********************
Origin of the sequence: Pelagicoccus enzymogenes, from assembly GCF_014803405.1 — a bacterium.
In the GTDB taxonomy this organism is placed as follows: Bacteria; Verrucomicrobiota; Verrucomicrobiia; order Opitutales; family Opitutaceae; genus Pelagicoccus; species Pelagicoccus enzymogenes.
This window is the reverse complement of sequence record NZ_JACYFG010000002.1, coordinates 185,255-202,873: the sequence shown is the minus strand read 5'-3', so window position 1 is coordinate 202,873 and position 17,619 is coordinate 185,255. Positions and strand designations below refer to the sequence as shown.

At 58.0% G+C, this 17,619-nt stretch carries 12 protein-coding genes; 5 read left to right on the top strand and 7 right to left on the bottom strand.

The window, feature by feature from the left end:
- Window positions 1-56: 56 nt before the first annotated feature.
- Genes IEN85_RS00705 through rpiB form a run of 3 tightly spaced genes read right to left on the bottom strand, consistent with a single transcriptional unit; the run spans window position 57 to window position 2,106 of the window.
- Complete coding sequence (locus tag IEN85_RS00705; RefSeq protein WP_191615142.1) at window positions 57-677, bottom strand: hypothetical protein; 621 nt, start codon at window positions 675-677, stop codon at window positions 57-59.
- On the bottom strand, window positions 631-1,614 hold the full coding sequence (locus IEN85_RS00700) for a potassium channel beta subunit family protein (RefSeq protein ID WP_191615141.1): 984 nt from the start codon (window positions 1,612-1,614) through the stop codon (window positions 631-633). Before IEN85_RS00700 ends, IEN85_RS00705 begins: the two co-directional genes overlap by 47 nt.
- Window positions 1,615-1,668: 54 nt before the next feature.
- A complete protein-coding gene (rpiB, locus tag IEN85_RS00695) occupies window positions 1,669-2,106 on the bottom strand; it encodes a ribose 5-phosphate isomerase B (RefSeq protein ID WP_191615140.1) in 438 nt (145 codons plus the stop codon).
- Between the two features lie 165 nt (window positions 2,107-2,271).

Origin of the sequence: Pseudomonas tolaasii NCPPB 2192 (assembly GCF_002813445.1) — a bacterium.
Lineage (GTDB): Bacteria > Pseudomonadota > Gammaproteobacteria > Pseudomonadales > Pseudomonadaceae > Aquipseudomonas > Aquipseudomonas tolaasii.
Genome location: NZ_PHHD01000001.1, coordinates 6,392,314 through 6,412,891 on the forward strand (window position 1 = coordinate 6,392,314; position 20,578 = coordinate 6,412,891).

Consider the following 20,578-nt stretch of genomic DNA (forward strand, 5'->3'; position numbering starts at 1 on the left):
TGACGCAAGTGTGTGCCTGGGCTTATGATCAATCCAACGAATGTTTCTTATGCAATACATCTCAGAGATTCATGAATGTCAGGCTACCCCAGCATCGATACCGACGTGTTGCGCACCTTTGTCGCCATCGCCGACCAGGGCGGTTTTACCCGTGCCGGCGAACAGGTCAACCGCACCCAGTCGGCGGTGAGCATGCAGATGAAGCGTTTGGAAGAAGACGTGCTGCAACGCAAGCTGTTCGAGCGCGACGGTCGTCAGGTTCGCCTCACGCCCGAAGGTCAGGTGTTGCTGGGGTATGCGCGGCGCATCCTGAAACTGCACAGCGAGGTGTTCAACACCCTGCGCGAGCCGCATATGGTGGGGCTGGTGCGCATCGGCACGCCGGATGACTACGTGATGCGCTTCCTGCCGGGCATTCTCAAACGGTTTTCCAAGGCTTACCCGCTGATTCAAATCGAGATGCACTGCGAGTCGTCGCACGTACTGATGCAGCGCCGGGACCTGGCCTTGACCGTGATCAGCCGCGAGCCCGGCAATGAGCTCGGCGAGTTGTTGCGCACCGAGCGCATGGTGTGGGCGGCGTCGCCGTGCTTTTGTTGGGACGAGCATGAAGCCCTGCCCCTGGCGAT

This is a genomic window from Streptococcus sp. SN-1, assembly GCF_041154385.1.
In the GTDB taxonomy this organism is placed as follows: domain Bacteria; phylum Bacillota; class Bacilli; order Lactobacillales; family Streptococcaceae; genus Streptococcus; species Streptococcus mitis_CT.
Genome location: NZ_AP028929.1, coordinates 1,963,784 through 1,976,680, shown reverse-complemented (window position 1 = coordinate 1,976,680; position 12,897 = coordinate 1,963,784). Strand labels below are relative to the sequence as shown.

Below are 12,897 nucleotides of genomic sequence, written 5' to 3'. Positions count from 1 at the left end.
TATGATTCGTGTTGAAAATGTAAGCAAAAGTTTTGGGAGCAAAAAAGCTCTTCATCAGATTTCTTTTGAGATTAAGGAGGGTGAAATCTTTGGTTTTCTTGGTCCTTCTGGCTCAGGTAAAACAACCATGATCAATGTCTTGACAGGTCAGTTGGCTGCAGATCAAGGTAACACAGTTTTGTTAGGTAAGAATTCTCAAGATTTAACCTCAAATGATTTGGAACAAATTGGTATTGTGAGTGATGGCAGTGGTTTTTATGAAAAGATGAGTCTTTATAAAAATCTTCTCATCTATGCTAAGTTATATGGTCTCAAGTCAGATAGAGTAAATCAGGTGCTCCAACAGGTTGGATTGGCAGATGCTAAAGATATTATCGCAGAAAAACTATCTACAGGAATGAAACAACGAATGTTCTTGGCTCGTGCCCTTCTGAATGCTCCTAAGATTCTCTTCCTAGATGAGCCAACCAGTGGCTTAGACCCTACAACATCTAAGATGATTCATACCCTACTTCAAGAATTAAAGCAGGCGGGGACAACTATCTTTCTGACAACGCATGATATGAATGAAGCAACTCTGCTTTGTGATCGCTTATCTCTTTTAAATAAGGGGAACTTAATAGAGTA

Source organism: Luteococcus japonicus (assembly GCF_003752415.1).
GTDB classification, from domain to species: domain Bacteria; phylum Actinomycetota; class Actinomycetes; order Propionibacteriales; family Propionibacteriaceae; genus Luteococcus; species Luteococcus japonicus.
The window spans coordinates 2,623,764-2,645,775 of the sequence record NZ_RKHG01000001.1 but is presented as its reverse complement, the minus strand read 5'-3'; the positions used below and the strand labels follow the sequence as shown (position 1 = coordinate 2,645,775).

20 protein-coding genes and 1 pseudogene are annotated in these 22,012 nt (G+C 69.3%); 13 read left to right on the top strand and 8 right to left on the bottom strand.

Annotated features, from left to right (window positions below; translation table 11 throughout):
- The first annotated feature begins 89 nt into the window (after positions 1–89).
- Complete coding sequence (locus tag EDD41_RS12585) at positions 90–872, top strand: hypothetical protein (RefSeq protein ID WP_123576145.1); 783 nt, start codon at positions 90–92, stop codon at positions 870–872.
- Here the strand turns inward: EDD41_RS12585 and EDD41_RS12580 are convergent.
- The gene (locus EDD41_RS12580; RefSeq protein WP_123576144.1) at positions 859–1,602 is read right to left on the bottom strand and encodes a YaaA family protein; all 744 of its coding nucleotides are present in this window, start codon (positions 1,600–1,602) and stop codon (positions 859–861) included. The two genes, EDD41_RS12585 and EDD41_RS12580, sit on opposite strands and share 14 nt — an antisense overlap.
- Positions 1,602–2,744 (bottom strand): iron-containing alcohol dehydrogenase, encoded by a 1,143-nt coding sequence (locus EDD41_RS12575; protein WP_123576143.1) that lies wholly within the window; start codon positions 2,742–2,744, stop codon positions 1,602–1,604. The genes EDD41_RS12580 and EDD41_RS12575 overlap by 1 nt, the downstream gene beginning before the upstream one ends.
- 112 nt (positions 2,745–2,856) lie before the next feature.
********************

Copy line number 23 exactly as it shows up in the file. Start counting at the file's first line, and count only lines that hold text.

Source organism: Luteococcus japonicus (assembly GCF_003752415.1).